The recent findings by Dr. Yang and her colleagues indicate that Wnt signaling may act as a "molecular switch" that determines whether mesenchymal progenitor cells develop into osteoblasts or chondrocytes. In their paper in Developmental Cell, the NHGRI researchers reported that mouse embryos that were exposed to higher than normal levels of Wnt signaling had more osteoblast formation and far less chondrocyte formation than normal mouse embryos. Conversely, when the researchers inactivated the gene that codes for β-catenin, which is a protein required for the transduction of Wnt signaling, significantly more chondrocytes formed in mouse embryos at the expense of osteoblast formation. In other words, increased Wnt signaling appears to promote bone formation in vertebrates, while decreased Wnt signaling favors the formation of cartilage.

Furthermore, Dr. Yang's group demonstrated that inactivation of β-catenin in mesenchymal progenitor cells grown in the test tube, or in vitro, caused chondrocytes to form under conditions that normally allow the production of only osteoblasts. This means that it may some day be possible for medical researchers to use molecular signals to direct mesenchymal progenitor cells to develop into either bone or cartilage precursor cells, depending on which cell type needs to be regenerated in a particular patient.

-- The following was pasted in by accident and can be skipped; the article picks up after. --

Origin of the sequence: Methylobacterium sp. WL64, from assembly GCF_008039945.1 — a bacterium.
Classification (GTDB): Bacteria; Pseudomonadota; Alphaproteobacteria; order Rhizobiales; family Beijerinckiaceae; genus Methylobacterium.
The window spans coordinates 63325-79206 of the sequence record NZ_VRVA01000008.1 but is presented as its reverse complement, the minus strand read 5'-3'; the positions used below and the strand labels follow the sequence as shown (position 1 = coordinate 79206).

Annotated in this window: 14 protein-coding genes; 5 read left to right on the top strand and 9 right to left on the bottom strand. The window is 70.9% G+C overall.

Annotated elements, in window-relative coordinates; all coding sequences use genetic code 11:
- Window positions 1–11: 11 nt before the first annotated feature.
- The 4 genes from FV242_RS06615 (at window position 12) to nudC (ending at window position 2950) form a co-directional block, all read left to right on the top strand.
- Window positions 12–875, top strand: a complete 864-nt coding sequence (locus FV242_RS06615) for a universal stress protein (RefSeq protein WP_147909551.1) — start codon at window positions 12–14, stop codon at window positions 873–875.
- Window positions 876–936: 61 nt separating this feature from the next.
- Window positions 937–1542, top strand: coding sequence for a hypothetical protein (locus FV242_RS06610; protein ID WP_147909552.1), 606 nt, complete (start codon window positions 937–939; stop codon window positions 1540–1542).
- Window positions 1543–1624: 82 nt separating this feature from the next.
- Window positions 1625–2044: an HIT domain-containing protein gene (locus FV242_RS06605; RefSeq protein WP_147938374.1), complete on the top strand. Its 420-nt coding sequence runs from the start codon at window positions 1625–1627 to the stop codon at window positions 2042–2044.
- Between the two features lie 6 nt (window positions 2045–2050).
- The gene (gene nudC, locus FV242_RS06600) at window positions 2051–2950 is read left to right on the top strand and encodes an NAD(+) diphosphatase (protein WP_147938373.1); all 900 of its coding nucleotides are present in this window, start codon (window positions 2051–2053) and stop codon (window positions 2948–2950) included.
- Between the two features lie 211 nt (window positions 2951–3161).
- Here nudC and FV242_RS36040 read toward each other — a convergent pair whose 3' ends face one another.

Previously, Dr. Yang's group demonstrated in animal models that the Wnt/β-catenin signaling is both necessary and sufficient for the formation of knees, elbows and other synovial joints, which are complex joints lubricated with a clear liquid called synovial fluid. This fluid works in conjunction with pads of fat to cushion the joint and also helps to maintain the cartilage around the joint.

Based on their findings, the NHGRI laboratory is attempting to create new mouse models for osteoporosis and osteoarthritis. Their strategy involves genetically manipulating the Wnt/β-catenin pathway in mice and then studying the effects on synovial joint maintenance to see to what extent the animals' physical traits and symptoms resemble that of humans with osteoporosis and osteoarthritis. If a close resemblance is found, the mice could be used to identify possible therapeutic targets and test the efficiency of new strategies for treating and preventing these diseases.

Another major focus of Dr. Yang's group is studying Wnt signaling in other tissues. Mesenchymal progenitor cells have the potential to develop into cells that produce not only cartilage and bone, but also the fat, tendon and muscle tissues that make up many different types of organs throughout the body. Specifically, Dr. Yang and her colleagues are studying the role of the Wnt pathway in the healthy development and regeneration of the liver. They are also exploring how disruption of the Wnt pathway may contribute to the development and progression of liver cancer. A related project involves studying a more newly discovered "non-canonical" signaling pathway involving Wnt and calcium, which some evidence suggests may actually serve to suppress cancer.

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Last Updated: March 13, 2012